End colostomy rates following colorectal resection vary across institutions in high‐income settings, being influenced by patient, disease, surgeon and system factors. This study aimed to assess global variation in end colostomy rates after left‐sided colorectal resection.
This study comprised an analysis of GlobalSurg‐1 and ‐2 international, prospective, observational cohort studies (2014, 2016), including consecutive adult patients undergoing elective or emergency left‐sided colorectal resection within discrete 2‐week windows. Countries were grouped into high‐, middle‐ and low‐income tertiles according to the United Nations Human Development Index (HDI). Factors associated with colostomy formation versus primary anastomosis were explored using a multilevel, multivariable logistic regression model.
In total, 1635 patients from 242 hospitals in 57 countries undergoing left‐sided colorectal resection were included: 113 (6·9 per cent) from low‐HDI, 254 (15·5 per cent) from middle‐HDI and 1268 (77·6 per cent) from high‐HDI countries. There was a higher proportion of patients with perforated disease (57·5, 40·9 and 35·4 per cent; P < 0·001) and subsequent use of end colostomy (52·2, 24·8 and 18·9 per cent; P < 0·001) in low‐ compared with middle‐ and high‐HDI settings. The association with colostomy use in low‐HDI settings persisted (odds ratio (OR) 3·20, 95 per cent c.i. 1·35 to 7·57; P = 0·008) after risk adjustment for malignant disease (OR 2·34, 1·65 to 3·32; P < 0·001), emergency surgery (OR 4·08, 2·73 to 6·10; P < 0·001), time to operation at least 48 h (OR 1·99, 1·28 to 3·09; P = 0·002) and disease perforation (OR 4·00, 2·81 to 5·69; P < 0·001).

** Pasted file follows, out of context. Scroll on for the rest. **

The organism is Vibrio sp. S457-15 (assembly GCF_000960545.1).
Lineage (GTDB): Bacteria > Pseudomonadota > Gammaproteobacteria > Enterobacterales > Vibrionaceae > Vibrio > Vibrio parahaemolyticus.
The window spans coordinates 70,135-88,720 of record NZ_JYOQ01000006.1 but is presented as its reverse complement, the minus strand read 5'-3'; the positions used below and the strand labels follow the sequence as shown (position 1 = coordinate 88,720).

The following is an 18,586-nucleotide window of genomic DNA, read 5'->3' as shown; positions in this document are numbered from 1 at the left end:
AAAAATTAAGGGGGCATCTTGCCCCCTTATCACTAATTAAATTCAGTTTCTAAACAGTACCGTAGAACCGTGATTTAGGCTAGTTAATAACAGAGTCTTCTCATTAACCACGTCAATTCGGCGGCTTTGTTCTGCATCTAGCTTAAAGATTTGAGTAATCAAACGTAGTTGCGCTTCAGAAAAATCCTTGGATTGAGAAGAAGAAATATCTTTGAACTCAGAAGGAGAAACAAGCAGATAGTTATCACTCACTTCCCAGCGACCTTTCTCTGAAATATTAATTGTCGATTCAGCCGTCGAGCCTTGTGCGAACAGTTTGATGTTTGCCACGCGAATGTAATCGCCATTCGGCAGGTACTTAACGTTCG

Global differences existed in the proportion of patients receiving end stomas after left‐sided colorectal resection based on income, which went beyond case mix alone.